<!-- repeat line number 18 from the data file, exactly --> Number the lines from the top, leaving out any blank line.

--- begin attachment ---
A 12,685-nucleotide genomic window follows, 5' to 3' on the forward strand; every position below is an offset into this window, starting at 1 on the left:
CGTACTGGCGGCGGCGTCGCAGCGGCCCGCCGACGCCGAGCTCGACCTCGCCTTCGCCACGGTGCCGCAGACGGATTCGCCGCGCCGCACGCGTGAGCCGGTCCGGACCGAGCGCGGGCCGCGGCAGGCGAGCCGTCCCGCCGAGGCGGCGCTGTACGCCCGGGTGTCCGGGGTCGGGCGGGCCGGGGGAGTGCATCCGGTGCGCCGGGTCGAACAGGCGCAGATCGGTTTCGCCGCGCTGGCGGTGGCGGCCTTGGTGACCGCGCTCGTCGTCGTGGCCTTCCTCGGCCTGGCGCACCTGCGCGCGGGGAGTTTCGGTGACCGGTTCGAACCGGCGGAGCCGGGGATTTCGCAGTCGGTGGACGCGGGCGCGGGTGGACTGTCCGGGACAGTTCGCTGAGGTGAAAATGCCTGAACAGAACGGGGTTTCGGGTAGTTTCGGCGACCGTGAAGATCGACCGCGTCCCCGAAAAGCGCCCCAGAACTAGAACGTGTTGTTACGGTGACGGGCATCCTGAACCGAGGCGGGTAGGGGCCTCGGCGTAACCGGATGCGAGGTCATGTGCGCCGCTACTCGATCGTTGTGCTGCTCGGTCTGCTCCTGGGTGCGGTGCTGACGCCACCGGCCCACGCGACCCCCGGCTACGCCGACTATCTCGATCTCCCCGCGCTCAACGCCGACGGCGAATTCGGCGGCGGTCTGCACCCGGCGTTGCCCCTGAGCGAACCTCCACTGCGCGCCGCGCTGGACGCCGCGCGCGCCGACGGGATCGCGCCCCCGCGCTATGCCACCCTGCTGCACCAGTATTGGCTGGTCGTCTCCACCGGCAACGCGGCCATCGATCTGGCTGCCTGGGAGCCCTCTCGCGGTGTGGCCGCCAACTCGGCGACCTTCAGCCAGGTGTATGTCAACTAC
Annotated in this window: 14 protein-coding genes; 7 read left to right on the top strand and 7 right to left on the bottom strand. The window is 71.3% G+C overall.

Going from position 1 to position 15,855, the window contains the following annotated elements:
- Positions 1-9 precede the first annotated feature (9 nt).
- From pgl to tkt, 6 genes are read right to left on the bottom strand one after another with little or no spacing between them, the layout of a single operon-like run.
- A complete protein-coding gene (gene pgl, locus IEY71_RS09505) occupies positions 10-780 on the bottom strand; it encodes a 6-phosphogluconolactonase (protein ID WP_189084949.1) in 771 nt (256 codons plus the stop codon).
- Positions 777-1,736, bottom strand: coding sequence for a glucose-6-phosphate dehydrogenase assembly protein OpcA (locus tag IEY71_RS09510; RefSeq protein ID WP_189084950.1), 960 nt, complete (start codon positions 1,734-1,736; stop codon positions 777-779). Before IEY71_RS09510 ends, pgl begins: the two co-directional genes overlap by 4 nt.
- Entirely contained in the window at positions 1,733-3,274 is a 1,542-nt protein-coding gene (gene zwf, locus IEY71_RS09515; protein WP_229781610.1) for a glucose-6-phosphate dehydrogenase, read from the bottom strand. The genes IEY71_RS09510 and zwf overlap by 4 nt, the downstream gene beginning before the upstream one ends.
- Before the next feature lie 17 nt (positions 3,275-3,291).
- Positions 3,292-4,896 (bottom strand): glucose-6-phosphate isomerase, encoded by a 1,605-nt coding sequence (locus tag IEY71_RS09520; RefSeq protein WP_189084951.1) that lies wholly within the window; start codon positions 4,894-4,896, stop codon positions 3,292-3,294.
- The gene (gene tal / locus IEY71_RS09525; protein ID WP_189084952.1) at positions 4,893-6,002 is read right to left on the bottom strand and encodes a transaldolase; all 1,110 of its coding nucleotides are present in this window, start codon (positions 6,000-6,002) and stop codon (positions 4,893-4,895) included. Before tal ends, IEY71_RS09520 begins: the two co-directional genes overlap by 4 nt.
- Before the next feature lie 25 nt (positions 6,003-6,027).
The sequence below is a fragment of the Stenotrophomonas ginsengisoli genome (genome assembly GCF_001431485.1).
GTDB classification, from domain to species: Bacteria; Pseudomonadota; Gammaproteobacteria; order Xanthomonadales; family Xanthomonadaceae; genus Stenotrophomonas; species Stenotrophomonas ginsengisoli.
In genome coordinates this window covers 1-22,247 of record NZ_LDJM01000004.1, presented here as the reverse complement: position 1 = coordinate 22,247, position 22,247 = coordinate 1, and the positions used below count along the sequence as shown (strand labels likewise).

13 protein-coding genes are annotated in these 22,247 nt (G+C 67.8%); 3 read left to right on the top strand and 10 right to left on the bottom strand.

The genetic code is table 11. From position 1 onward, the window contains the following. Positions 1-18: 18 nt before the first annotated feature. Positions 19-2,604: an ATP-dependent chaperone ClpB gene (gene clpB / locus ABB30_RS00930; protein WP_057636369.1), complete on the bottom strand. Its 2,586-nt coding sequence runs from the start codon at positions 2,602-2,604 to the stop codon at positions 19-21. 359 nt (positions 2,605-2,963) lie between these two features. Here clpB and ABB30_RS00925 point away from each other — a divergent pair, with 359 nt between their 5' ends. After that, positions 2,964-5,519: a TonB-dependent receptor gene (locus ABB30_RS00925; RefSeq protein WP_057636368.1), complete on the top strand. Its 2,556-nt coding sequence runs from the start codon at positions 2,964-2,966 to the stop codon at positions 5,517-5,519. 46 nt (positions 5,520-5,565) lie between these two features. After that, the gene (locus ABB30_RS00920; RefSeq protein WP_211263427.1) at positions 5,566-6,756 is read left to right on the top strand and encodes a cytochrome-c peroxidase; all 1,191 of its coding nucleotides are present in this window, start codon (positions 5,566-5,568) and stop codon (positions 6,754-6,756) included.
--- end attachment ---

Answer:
The genetic code is table 11. From position 1 onward, the window contains the following. Positions 1-18: 18 nt before the first annotated feature. Positions 19-2,604: an ATP-dependent chaperone ClpB gene (gene clpB / locus ABB30_RS00930; protein WP_057636369.1), complete on the bottom strand. Its 2,586-nt coding sequence runs from the start codon at positions 2,602-2,604 to the stop codon at positions 19-21. 359 nt (positions 2,605-2,963) lie between these two features. Here clpB and ABB30_RS00925 point away from each other — a divergent pair, with 359 nt between their 5' ends. After that, positions 2,964-5,519: a TonB-dependent receptor gene (locus ABB30_RS00925; RefSeq protein WP_057636368.1), complete on the top strand. Its 2,556-nt coding sequence runs from the start codon at positions 2,964-2,966 to the stop codon at positions 5,517-5,519. 46 nt (positions 5,520-5,565) lie between these two features. After that, the gene (locus ABB30_RS00920; RefSeq protein WP_211263427.1) at positions 5,566-6,756 is read left to right on the top strand and encodes a cytochrome-c peroxidase; all 1,191 of its coding nucleotides are present in this window, start codon (positions 5,566-5,568) and stop codon (positions 6,754-6,756) included.